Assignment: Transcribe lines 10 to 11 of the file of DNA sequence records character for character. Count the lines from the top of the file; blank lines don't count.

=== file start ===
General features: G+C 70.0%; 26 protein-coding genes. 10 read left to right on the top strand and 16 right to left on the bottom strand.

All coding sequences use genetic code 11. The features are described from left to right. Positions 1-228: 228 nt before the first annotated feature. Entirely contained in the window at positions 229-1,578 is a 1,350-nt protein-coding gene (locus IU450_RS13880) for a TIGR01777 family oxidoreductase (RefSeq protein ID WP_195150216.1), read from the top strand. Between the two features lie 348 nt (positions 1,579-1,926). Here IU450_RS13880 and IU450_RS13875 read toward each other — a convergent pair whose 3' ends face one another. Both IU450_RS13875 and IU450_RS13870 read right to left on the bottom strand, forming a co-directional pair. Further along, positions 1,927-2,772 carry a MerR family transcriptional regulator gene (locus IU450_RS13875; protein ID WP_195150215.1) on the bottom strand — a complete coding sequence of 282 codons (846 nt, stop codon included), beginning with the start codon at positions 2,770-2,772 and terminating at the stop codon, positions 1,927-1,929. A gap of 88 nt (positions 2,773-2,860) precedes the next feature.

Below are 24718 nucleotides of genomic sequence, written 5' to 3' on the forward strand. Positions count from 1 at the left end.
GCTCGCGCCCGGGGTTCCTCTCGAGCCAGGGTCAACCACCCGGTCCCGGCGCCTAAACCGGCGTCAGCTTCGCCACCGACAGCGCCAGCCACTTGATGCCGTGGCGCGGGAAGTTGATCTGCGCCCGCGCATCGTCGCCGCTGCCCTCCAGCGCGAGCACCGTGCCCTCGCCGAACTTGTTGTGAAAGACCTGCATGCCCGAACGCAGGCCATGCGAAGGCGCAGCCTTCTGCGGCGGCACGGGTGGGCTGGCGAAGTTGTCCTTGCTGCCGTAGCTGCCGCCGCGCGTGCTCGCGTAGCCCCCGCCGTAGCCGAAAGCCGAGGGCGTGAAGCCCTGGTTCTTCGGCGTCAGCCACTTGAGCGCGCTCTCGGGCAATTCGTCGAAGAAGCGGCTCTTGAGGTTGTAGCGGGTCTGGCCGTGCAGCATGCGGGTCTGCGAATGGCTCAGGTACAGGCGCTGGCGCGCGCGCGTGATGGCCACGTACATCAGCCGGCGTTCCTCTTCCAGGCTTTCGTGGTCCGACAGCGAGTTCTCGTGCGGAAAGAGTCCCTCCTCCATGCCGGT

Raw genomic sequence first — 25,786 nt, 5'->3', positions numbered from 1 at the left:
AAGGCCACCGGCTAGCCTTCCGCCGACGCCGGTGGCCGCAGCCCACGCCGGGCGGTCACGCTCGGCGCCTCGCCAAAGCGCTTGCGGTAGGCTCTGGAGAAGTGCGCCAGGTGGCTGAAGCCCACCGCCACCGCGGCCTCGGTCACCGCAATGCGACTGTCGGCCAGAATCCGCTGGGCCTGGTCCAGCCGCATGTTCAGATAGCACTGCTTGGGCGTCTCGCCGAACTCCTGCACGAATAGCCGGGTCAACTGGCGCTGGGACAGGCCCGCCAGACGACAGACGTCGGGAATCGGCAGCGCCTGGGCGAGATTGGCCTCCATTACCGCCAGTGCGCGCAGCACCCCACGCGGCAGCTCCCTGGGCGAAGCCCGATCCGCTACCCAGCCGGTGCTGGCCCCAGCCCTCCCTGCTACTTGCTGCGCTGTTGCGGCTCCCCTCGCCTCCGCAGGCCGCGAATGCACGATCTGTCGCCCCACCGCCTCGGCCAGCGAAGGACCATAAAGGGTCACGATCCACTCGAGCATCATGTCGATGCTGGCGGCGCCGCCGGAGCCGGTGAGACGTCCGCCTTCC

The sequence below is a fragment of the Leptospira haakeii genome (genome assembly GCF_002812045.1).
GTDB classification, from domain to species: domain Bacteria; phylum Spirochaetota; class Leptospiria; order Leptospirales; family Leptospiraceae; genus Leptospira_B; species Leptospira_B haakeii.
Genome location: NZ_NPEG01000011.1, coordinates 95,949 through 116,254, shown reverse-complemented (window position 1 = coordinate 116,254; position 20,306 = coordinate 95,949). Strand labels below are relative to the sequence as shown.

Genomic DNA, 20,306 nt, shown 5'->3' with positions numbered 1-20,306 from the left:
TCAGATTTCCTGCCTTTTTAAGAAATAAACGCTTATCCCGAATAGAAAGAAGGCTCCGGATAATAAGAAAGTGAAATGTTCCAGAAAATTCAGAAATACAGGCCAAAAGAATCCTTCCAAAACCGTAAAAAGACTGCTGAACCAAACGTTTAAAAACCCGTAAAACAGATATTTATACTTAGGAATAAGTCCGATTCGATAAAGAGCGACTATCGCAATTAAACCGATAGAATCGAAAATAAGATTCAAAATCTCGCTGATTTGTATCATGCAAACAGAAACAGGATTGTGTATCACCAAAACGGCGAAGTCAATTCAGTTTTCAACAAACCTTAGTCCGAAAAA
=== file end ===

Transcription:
Genomic DNA, 20,306 nt, shown 5'->3' with positions numbered 1-20,306 from the left:
TCAGATTTCCTGCCTTTTTAAGAAATAAACGCTTATCCCGAATAGAAAGAAGGCTCCGGATAATAAGAAAGTGAAATGTTCCAGAAAATTCAGAAATACAGGCCAAAAGAATCCTTCCAAAACCGTAAAAAGACTGCTGAACCAAACGTTTAAAAACCCGTAAAACAGATATTTATACTTAGGAATAAGTCCGATTCGATAAAGAGCGACTATCGCAATTAAACCGATAGAATCGAAAATAAGATTCAAAATCTCGCTGATTTGTATCATGCAAACAGAAACAGGATTGTGTATCACCAAAACGGCGAAGTCAATTCAGTTTTCAACAAACCTTAGTCCGAAAAA